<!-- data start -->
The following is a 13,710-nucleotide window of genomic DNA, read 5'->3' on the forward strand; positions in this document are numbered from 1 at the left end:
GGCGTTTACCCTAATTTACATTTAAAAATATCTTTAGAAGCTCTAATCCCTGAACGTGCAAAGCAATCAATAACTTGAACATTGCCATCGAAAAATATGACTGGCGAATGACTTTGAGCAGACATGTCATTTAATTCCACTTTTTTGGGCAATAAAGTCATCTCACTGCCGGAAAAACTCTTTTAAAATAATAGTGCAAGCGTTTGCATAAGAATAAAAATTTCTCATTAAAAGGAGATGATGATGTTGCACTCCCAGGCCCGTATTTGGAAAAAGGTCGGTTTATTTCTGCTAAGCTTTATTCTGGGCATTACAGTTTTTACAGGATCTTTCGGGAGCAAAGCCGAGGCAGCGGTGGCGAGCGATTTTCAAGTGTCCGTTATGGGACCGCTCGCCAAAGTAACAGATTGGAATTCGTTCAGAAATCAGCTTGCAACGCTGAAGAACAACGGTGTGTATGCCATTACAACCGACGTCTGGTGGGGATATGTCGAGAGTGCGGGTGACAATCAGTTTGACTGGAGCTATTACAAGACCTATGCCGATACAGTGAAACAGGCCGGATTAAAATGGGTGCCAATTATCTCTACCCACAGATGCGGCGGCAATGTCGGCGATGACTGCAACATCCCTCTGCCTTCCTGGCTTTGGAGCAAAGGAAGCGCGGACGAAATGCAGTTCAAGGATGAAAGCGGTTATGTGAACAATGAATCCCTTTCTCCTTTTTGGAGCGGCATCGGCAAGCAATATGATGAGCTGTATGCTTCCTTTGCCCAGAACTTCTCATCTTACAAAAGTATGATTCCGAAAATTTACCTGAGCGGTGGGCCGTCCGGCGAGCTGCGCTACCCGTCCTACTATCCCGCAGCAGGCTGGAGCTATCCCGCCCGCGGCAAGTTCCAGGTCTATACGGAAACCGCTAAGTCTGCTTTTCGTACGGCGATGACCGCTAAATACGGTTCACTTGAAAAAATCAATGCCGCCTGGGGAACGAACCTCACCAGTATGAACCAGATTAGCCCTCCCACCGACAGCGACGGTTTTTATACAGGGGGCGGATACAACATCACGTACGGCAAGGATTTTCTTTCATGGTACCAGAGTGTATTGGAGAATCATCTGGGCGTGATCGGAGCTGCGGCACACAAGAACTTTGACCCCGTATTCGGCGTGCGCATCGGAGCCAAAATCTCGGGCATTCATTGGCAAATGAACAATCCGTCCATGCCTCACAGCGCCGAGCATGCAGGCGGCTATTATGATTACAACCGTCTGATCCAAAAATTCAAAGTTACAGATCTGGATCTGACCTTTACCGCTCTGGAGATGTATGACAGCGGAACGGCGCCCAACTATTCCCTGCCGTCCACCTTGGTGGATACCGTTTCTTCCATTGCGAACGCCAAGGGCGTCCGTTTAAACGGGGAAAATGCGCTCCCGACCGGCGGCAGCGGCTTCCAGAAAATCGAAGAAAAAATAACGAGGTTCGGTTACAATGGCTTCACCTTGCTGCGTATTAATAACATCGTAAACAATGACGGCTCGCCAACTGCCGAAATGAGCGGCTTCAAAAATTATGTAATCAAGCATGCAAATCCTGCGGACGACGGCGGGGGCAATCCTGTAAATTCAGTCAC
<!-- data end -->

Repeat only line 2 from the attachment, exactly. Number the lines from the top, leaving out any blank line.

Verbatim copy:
GGCGTTTACCCTAATTTACATTTAAAAATATCTTTAGAAGCTCTAATCCCTGAACGTGCAAAGCAATCAATAACTTGAACATTGCCATCGAAAAATATGACTGGCGAATGACTTTGAGCAGACATGTCATTTAATTCCACTTTTTTGGGCAATAAAGTCATCTCACTGCCGGAAAAACTCTTTTAAAATAATAGTGCAAGCGTTTGCATAAGAATAAAAATTTCTCATTAAAAGGAGATGATGATGTTGCACTCCCAGGCCCGTATTTGGAAAAAGGTCGGTTTATTTCTGCTAAGCTTTATTCTGGGCATTACAGTTTTTACAGGATCTTTCGGGAGCAAAGCCGAGGCAGCGGTGGCGAGCGATTTTCAAGTGTCCGTTATGGGACCGCTCGCCAAAGTAACAGATTGGAATTCGTTCAGAAATCAGCTTGCAACGCTGAAGAACAACGGTGTGTATGCCATTACAACCGACGTCTGGTGGGGATATGTCGAGAGTGCGGGTGACAATCAGTTTGACTGGAGCTATTACAAGACCTATGCCGATACAGTGAAACAGGCCGGATTAAAATGGGTGCCAATTATCTCTACCCACAGATGCGGCGGCAATGTCGGCGATGACTGCAACATCCCTCTGCCTTCCTGGCTTTGGAGCAAAGGAAGCGCGGACGAAATGCAGTTCAAGGATGAAAGCGGTTATGTGAACAATGAATCCCTTTCTCCTTTTTGGAGCGGCATCGGCAAGCAATATGATGAGCTGTATGCTTCCTTTGCCCAGAACTTCTCATCTTACAAAAGTATGATTCCGAAAATTTACCTGAGCGGTGGGCCGTCCGGCGAGCTGCGCTACCCGTCCTACTATCCCGCAGCAGGCTGGAGCTATCCCGCCCGCGGCAAGTTCCAGGTCTATACGGAAACCGCTAAGTCTGCTTTTCGTACGGCGATGACCGCTAAATACGGTTCACTTGAAAAAATCAATGCCGCCTGGGGAACGAACCTCACCAGTATGAACCAGATTAGCCCTCCCACCGACAGCGACGGTTTTTATACAGGGGGCGGATACAACATCACGTACGGCAAGGATTTTCTTTCATGGTACCAGAGTGTATTGGAGAATCATCTGGGCGTGATCGGAGCTGCGGCACACAAGAACTTTGACCCCGTATTCGGCGTGCGCATCGGAGCCAAAATCTCGGGCATTCATTGGCAAATGAACAATCCGTCCATGCCTCACAGCGCCGAGCATGCAGGCGGCTATTATGATTACAACCGTCTGATCCAAAAATTCAAAGTTACAGATCTGGATCTGACCTTTACCGCTCTGGAGATGTATGACAGCGGAACGGCGCCCAACTATTCCCTGCCGTCCACCTTGGTGGATACCGTTTCTTCCATTGCGAACGCCAAGGGCGTCCGTTTAAACGGGGAAAATGCGCTCCCGACCGGCGGCAGCGGCTTCCAGAAAATCGAAGAAAAAATAACGAGGTTCGGTTACAATGGCTTCACCTTGCTGCGTATTAATAACATCGTAAACAATGACGGCTCGCCAACTGCCGAAATGAGCGGCTTCAAAAATTATGTAATCAAGCATGCAAATCCTGCGGACGACGGCGGGGGCAATCCTGTAAATTCAGTCAC